Bank on it.
     
  9. Robert Hairless

    Robert Hairless Member

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    Can someone explain what the second sentence means? The Second Amendment acknowledges the right and uses the words "shall not be infringed." So the right to keep and bear arms is not a "norm" in any sense of that word as I understand it.

    And the rest of that sentence seems to lament the ability of the District to do whatever its City Council wants without review by the courts. Is he saying that what I would call "tyranny" he would call "popular sovereignty"?

    Now back to the first sentence. It seems to say that thirty years of the District's gun control has failed. If so, why does he want it to continue? This logic--as much of it as I understand--seems irrational to me.
     
  10. Zoogster

    Zoogster Member

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  11. Titan6

    Titan6 member

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    Curious. The author takes almost a "moderate" libertarian view.

    I must be pretty hard-core. I think he has it all backwards. The public safety is more threatened by the ban.

    Exactly, end the "democratic" experiment and restore the Republic.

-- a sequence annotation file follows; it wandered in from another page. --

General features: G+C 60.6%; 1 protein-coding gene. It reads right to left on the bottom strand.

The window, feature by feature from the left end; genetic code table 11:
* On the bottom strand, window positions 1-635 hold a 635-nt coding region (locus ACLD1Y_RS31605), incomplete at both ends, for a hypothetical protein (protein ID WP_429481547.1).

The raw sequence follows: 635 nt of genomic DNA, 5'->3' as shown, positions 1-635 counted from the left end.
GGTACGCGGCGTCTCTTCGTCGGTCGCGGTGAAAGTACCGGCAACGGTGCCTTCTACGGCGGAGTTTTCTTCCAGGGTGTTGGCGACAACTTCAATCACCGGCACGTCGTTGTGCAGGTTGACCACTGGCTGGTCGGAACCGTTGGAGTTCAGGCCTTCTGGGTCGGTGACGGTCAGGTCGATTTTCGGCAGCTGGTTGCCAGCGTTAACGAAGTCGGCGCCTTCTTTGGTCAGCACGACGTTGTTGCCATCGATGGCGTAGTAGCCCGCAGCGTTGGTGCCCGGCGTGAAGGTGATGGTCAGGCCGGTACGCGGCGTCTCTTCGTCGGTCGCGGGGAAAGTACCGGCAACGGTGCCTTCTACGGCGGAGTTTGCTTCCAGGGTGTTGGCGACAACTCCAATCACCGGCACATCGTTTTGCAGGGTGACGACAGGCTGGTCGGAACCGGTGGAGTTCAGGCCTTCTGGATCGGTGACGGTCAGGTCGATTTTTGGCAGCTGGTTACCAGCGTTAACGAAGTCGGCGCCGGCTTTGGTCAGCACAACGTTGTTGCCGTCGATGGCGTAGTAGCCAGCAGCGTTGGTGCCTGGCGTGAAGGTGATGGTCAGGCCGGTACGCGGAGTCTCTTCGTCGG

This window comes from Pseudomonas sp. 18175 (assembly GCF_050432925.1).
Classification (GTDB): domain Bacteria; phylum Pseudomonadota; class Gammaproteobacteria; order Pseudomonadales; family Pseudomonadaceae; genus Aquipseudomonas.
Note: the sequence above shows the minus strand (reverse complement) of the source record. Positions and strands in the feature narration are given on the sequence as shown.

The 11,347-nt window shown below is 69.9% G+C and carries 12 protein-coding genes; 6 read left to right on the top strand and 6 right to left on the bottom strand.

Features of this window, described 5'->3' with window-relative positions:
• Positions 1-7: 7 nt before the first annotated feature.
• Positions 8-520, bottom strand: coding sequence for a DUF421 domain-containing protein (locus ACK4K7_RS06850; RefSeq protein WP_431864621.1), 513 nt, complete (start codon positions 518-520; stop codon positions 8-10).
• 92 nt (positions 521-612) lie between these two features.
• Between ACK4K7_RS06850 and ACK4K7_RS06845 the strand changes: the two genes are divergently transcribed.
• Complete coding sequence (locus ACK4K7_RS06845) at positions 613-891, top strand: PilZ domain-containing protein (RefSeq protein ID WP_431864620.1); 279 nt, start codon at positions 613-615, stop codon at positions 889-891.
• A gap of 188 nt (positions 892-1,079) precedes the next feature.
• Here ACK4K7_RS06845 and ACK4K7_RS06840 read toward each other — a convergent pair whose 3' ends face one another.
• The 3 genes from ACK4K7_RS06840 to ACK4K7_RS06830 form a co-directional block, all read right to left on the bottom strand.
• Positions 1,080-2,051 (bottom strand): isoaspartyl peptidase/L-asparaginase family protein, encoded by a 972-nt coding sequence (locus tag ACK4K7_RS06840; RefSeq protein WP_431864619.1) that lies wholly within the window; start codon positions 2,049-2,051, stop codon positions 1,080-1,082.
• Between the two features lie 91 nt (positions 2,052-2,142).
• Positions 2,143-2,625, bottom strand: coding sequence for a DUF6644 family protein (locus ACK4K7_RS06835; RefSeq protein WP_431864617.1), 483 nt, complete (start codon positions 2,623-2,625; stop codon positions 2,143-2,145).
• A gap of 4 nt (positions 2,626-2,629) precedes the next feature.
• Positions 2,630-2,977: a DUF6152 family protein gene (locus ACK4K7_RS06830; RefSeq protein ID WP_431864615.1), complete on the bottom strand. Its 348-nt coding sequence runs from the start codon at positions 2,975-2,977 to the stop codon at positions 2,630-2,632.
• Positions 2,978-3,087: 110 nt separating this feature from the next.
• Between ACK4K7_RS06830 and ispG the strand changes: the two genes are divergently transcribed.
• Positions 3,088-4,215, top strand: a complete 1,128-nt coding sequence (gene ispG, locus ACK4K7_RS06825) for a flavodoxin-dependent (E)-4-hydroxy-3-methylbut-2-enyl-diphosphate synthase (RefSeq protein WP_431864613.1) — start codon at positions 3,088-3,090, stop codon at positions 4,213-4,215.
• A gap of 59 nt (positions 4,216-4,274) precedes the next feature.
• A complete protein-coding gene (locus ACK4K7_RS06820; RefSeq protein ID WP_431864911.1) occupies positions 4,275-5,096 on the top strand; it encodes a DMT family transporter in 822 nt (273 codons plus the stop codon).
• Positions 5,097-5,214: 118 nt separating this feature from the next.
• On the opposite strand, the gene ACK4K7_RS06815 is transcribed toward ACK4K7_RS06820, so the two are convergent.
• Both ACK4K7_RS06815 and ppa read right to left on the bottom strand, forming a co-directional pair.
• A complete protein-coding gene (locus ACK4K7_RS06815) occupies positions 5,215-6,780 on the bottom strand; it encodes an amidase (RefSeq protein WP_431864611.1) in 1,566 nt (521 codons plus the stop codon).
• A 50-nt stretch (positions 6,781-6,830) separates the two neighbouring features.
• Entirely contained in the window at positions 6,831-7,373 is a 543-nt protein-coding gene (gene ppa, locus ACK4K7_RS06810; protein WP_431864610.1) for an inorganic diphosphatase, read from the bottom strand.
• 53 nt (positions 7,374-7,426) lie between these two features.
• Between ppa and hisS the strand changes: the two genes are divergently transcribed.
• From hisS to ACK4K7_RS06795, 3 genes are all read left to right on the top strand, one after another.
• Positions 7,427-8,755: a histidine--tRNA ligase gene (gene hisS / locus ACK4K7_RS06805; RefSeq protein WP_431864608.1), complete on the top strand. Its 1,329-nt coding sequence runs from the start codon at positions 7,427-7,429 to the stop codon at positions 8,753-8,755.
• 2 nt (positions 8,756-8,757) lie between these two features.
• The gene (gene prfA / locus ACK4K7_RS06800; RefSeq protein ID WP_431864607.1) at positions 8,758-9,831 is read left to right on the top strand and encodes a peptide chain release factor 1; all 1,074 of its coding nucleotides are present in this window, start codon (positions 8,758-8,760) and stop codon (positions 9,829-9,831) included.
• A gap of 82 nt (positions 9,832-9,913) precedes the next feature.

It is as though he understands it but there is a piece missing somewhere.
     
  12. bg

    bg Member

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    When you find out, let me know..
    I don't know why this the 2nd Amendment is going through
    all this. All one has to do is look at the Militia Act of 1792/
    May 8th...
    Yes I know I cherry picked it, but it is there in black and white..
    From here.
    http://www.constitution.org/mil/mil_act_1792.htm
     
  13. Standing Wolf

    Standing Wolf Member in memoriam

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    Leftist extremists' dreams are America's nightmares.
     
  14. rdhood

    rdhood Member

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    Wishful thinking. Just wait till we start exploring the "SHALL NOT BE INFRINGED" part of that 2nd.

    Folks, this case was just laying a cornerstone. It will have no immediate affect. Instead, affects will ripple throughout the next hundred years.